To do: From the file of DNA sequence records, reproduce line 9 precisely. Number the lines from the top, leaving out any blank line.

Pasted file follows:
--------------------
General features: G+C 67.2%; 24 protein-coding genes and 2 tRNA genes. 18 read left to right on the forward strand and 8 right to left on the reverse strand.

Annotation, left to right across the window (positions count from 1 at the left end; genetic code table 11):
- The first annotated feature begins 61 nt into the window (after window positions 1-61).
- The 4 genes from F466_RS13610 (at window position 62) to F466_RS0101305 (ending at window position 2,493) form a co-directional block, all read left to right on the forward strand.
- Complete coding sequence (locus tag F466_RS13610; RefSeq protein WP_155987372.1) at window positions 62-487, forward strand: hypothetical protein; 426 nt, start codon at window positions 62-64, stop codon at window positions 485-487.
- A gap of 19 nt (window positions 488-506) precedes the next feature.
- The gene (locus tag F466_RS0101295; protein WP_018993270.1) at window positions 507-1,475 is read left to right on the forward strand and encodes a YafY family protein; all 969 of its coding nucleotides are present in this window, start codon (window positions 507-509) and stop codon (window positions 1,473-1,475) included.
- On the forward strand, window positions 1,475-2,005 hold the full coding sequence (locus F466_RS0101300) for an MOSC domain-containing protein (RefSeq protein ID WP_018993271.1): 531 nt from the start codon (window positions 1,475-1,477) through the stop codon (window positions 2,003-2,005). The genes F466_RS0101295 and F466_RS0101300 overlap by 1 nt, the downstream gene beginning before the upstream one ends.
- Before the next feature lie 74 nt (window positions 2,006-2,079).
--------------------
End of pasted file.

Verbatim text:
- Before the next feature lie 74 nt (window positions 2,006-2,079).